4. Medical/emergency issues during the trip – e.g. if in need of a medical treatment (the cost of which can be exorbitant in some countries) while travelling, or a family member suddenly dies back home you need to cut short your trip and fly back home.
These are just some simple examples of travel-related risks that are covered by any good travel insurance/ takaful. The types of risks covered are wider but they generally can be categorised under these 4 categories. 

So have I still got your attention or are you guys still thinking about curry puffs? ;)

Does one really need to get a travel insurance/ takaful? Is it compulsory? 

Whether or not one needs a travel insurance/ takaful, it really is up to each individual. Travel insurance/ takaful only helps when there’s a need for it. If we “feel” that nothing is going to happen that is going to affect our travel plan, then there’s no need to take it up. But do make sure that we can afford it when and if things go wrong. (This is actually a form of insurance as well. It’s called self-insure. Managing risks using your own money. Like I explained earlier, insurance/ takaful is just one of the ways or mediums, not the only way to manage risks.) 

Just like curry puffs. Even though it is nice, it’s not the only nice kuih that is available out there. :) We can choose to manage risks in our own way. And we can also choose to ignore or not think about those risks at all. Insurance/ takaful only helps to reduce the burden when and if something happens. When and if.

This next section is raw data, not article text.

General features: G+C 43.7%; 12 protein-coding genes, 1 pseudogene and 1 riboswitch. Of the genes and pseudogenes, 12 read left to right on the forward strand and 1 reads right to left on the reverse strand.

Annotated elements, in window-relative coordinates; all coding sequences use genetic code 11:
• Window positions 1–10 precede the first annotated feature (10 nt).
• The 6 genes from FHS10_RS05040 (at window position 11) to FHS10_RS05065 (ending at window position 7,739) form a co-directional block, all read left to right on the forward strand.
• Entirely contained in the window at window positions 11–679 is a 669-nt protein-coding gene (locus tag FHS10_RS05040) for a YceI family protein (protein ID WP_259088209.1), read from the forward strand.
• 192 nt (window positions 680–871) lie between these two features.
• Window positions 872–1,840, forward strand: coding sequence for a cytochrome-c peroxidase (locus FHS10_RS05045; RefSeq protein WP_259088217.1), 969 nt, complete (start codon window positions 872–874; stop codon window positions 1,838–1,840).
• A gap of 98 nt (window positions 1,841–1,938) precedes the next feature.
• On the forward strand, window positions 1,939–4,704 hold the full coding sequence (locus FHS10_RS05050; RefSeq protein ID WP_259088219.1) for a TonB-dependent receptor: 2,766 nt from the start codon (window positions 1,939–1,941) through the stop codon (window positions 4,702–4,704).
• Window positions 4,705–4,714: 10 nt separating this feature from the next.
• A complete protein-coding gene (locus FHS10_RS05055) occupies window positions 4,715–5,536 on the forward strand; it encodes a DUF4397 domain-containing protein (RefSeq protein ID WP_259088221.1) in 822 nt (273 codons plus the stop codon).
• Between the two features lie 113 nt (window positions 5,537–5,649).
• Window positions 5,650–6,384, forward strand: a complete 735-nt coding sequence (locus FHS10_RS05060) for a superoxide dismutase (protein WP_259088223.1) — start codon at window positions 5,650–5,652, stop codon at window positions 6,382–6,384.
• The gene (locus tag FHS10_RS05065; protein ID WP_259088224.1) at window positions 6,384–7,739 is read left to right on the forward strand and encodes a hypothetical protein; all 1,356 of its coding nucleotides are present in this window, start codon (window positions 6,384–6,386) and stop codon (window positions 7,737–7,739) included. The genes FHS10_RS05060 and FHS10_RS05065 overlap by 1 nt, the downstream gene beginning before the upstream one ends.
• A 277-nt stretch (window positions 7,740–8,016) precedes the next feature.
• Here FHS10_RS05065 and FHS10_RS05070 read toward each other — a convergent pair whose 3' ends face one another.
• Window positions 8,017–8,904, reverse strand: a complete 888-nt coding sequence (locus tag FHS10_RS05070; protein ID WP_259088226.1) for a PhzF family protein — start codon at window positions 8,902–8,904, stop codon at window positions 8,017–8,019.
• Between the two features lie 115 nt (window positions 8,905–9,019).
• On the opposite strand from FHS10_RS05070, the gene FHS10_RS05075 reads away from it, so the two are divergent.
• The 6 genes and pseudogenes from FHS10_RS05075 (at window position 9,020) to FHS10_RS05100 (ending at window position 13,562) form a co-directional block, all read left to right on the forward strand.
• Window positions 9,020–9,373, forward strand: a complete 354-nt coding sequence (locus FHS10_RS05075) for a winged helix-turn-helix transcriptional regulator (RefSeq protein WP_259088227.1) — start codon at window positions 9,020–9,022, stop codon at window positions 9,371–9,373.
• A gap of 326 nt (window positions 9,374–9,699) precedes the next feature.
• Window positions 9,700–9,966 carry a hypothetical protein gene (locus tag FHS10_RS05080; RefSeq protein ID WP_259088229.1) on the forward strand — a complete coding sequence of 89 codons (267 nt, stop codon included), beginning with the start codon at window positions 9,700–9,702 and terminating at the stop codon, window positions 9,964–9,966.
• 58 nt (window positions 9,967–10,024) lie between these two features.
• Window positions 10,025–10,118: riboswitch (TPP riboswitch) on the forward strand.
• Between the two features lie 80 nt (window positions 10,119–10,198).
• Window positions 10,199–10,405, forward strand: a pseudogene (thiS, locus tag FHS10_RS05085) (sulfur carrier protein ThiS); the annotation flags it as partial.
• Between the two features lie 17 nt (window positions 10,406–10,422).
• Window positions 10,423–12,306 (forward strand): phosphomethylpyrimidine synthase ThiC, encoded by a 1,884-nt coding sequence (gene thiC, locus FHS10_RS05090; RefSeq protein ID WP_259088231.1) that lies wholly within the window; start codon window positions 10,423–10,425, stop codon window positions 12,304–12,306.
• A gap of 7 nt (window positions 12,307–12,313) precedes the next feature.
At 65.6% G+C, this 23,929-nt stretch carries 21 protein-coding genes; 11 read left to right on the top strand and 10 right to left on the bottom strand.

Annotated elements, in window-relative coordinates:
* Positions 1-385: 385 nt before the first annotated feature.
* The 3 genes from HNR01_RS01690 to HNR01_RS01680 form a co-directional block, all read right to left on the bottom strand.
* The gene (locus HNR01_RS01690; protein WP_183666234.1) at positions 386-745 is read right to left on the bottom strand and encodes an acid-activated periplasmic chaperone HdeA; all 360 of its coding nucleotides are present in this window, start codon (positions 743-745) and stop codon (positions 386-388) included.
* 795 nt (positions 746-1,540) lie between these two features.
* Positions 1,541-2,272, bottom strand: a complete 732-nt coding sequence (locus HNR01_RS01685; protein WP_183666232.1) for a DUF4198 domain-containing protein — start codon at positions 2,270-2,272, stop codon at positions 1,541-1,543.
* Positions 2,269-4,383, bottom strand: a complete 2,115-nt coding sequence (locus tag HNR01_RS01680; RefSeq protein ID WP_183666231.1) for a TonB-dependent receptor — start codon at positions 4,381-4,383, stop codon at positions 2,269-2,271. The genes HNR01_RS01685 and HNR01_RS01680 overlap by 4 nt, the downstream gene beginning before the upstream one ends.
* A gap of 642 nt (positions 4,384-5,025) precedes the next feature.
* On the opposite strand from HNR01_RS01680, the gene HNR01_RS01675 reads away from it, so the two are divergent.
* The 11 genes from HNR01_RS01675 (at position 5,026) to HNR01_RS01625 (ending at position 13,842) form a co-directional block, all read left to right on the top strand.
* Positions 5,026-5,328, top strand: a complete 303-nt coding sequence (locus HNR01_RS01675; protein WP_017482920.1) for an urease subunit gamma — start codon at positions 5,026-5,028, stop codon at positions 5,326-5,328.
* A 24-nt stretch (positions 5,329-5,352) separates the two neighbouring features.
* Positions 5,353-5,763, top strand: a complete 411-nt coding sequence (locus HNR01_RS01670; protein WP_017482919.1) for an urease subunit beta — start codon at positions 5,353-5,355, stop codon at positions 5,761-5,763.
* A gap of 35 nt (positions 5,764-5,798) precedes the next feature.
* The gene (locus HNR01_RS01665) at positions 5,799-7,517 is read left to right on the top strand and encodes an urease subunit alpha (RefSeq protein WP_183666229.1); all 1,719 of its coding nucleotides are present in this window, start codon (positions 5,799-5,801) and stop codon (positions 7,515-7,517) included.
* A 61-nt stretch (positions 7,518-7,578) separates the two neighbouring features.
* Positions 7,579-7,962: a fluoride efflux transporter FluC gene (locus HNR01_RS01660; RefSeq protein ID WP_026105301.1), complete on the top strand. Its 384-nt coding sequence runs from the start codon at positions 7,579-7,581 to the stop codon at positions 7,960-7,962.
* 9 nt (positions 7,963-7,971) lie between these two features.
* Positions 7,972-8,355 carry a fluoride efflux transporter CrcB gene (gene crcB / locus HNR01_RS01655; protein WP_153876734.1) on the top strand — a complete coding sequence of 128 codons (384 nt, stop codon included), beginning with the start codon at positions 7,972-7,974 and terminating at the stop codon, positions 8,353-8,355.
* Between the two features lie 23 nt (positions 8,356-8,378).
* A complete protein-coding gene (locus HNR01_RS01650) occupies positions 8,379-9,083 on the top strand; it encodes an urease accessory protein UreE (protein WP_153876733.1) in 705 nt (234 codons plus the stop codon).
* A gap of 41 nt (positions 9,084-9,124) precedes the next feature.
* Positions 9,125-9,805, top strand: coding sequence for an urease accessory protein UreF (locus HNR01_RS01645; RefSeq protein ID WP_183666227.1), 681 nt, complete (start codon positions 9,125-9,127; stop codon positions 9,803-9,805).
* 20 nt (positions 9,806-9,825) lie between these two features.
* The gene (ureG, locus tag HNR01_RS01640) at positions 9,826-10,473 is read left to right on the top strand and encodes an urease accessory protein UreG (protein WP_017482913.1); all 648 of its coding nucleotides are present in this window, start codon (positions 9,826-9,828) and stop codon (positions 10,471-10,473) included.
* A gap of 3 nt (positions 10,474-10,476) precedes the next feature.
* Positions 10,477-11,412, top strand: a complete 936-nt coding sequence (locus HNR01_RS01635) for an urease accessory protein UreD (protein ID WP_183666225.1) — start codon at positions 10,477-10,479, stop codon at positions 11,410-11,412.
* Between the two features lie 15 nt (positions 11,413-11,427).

Still, wouldn't it be a waste if nothing happens?  

Travel insurance/ takaful is not that cheap at times, right? Well, this is where taking takaful instead of insurance could be an advantage. Takaful funds are managed on the basis that they belong to the contributors so if there are any surplus, contributors which have not made any claims should get something in the form of a rebate. This might be too technical to discuss here but think of it something like No Claims Bonus/ Discount for your car/motor insurance/ takaful. 

Travel insurance (as opposed to travel takaful) may or may not have this feature. That’s probably why many think that it’s a waste if nothing happens. Besides, the basis of a takaful contract is tabarru’, i.e. donation to mutually help each other among all the takaful contributors. So if you’re a Muslim, I’m sure you’d believe in some form of a reward for the good deed, whether in this world or in the hereafter. Non-Muslims on the other hand may think of this as good karma.

Continue to Part 2.